Arsenal too nice to be winners
Contrary to what some Arsenal fans may believe, I am a huge fan of Arsene Wenger as a manager.
Even during the Gunners' ongoing trophy drought I think Wenger deserves a great deal of credit for continually leading the team to a top-four place in the Premier League in the face of outlandish spending from other clubs.
I've also written in the past that I believe Wenger shoulders blame for the board of directors, who should have been more open with supporters regarding the club's financial situation.
However, Wenger made some comments prior to Arsenal's game at Chelsea on Sunday that must have had fans tearing their hair out.
"Maybe we have to go back a little bit, not less technical but a bit more physical and aggressive," he said, referring to the days when Arsenal boasted the likes of Tony Adams and Patrick Vieira in their team.
Has it really taken Wenger this long to realise the team lacks muscle and aggression? It's questionable whether there is anyone else on the planet that hasn't known that for years.
Unfortunately, Wenger's ego has held Arsenal back. They haven't just failed to progress, they have actually regressed. While his philosophy was once the club's greatest strength, in recent seasons it has become its biggest weakness.
There is not much Tony Mowbray could teach Wenger, but he made some comments while in charge of West Brom five and a half years ago that have stuck in my mind and which should be pinned on Wenger's wall: "Teams are made of soldiers and artists and you need to get the balance right.
"The warrior is just as important as the artist. We all saw it - supporters see a talented player beat three men and smash it into the top corner and become heroes - which is great because I love technical talented footballers - but I also need to try and build a team that will win week in, week out."
Wenger has forgotten about the need for soldiers. He has allowed his philosophy to get in the way of what makes a good team, buying more and more 'artists' but failing to replace 'soldiers' like Adams and Vieira that have long since left the club.
It has made the team a lot more likeable, but nice guys don't win titles.
Jack Wilshere aside, there is not a single player in the Arsenal side even remotely dislikeable.
Wilshere moans, argues with referees, makes bad, sometimes cynical tackles and battles for 90 minutes with any midfielder he comes up against, but the rest of Arsenal's players rarely dive, cheat, push, pull, cynically foul or do anything else that makes you hate them but makes them win. They do not have a win-at-all-costs mentality.
It's admirable and makes them easy to like, but this Arsenal side is living proof that being honest and playing pretty football is not enough for supporters. No matter how much some will argue otherwise, winning games and winning trophies is all that really matters.
If Wenger wants to start doing that more often he needs to make me hate Arsenal again.
FA should have explained Kompany decision
I wrote last week that Vincent Kompany's red card was correct according to the law and that I'd be 'staggered' if it was rescinded.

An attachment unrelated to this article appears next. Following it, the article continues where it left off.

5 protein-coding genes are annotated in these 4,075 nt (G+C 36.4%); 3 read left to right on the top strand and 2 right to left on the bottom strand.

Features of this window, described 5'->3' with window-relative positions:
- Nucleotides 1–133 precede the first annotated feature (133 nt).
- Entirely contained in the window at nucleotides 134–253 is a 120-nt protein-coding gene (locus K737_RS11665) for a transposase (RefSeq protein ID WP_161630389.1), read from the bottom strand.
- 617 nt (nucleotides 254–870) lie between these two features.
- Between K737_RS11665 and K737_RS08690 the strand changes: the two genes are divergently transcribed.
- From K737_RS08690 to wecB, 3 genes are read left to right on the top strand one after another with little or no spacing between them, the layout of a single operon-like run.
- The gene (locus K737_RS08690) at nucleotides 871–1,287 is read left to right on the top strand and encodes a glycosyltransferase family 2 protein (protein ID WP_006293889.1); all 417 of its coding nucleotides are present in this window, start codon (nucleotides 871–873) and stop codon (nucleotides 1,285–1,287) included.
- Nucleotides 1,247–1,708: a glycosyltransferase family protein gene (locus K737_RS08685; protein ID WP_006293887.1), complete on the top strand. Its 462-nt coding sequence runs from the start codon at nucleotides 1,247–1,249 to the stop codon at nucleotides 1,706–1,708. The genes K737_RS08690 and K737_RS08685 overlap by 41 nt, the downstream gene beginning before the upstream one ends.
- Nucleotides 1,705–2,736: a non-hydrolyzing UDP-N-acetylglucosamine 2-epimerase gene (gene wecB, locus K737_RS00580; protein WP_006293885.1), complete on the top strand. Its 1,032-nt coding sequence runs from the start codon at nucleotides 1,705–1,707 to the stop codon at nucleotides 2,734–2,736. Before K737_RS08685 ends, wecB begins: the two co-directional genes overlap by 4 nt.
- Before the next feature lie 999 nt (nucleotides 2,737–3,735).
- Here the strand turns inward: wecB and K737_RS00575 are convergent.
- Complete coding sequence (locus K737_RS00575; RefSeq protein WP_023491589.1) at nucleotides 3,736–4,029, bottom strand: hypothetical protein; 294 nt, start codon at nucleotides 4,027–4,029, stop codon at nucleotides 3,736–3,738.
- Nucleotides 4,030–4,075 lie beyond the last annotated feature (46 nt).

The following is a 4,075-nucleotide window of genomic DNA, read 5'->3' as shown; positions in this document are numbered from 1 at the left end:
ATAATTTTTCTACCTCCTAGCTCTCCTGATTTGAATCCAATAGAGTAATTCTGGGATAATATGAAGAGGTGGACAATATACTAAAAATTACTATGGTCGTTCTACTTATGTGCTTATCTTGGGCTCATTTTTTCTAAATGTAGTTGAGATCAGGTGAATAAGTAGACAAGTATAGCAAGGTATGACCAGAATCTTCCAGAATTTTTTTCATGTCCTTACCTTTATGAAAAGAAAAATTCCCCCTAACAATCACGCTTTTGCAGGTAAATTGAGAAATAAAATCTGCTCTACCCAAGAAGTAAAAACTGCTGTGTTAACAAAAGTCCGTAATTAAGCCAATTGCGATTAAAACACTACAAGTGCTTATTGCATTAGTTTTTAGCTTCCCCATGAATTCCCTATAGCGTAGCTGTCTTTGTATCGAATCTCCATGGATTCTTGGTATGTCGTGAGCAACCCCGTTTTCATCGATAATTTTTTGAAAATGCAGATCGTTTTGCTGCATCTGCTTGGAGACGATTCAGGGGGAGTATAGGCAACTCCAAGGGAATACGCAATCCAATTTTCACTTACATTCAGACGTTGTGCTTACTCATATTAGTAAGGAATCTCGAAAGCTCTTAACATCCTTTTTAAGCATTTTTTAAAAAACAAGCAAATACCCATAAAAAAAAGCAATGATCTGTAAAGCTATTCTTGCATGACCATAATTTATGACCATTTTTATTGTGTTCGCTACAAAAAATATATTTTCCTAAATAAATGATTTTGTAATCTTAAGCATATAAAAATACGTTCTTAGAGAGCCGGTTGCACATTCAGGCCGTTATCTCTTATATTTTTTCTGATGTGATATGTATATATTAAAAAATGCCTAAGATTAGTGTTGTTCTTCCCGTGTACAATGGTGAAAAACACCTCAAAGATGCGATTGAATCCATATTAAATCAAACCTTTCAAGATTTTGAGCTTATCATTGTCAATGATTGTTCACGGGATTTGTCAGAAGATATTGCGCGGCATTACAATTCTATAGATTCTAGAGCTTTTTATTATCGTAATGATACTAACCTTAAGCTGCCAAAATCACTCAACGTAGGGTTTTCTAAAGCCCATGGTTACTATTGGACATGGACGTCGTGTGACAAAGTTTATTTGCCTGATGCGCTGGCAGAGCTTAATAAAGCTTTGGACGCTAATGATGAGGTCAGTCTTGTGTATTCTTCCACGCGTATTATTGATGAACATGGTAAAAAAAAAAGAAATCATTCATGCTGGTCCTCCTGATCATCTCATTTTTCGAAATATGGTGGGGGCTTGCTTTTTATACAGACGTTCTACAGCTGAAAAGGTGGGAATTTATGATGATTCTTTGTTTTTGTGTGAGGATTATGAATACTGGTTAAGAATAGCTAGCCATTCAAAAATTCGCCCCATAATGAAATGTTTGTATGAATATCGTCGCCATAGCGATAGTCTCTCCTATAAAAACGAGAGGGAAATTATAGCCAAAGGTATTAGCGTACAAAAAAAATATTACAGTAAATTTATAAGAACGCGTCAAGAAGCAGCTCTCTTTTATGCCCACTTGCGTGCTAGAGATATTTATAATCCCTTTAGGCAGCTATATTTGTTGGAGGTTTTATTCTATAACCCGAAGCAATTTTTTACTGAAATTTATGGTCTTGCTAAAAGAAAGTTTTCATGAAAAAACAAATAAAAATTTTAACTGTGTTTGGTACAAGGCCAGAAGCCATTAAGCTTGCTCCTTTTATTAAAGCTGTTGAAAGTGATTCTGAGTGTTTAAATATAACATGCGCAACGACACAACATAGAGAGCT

Well, I was staggered, and so too were the majority of Premier League managers and referees.
According to the Daily Mail, senior refereeing officials and matchday referees were 'bemused by the decision to overrule the red card and believe it sets a dangerous precedent and increases the chance of players being seriously injured'.
Even the Football Association's referees chief David Elleray admitted the decision had 'disappointed' referees, while Sir Alex Ferguson described the decision as "very unusual".
Arsene Wenger, meanwhile, said it was "technically a bad tackle (by Kompany) and it can be seen as a red card."
I suspect most managers would prefer tackles such as Kompany's not to be outlawed - Sam Allardyce said it was "ridiculous" that perfectly good tackles could still result in a yellow or red card if deemed to be made with too much force - but the FA are seen to have contradicted themselves in overturning his red card given the guidelines they have given to clubs and referees regarding such tackles.
Unfortunately, as usual, the FA has not explained why it came to the decision, creating complete confusion as to what sort of tackles are and are not allowed. I can't tell you how much sympathy I have for the next referee faced with a decision on another head-on slide tackle. What is allowed and what isn't? Nobody seems to know.
All anyone associated with football wants is clarity - perhaps if the rules were made clearer we could spend more time talking about great goals and less time complaining about controversial refereeing decisions.
Adkins sacking hard to justify
I will always defend a club owner's right to dismiss a manager they do not believe in, but Southampton chairman Nicola Cortese's decision to sack Nigel Adkins last week is extremely difficult to justify.
If Saints had been on a bad run, I could have understood Cortese wanting a change of manager, especially with the transfer window still open, but recent performances and results have been excellent.
Cortese may have felt the chance to appoint Mauricio Pochettino was too good not to take, and, who knows, it may well turn out to be a great move in the long run.
But the risk Cortese has taken in upsetting the balance of an in-form team is absolutely huge. If Saints' players feel Adkins should not have been sacked, Pochettino has a massive task on his hands to get them on side and ensure recent good results are maintained.
If he cannot manage that and Southampton are ultimately relegated, fans will know there is only one man to blame - Nicola Cortese.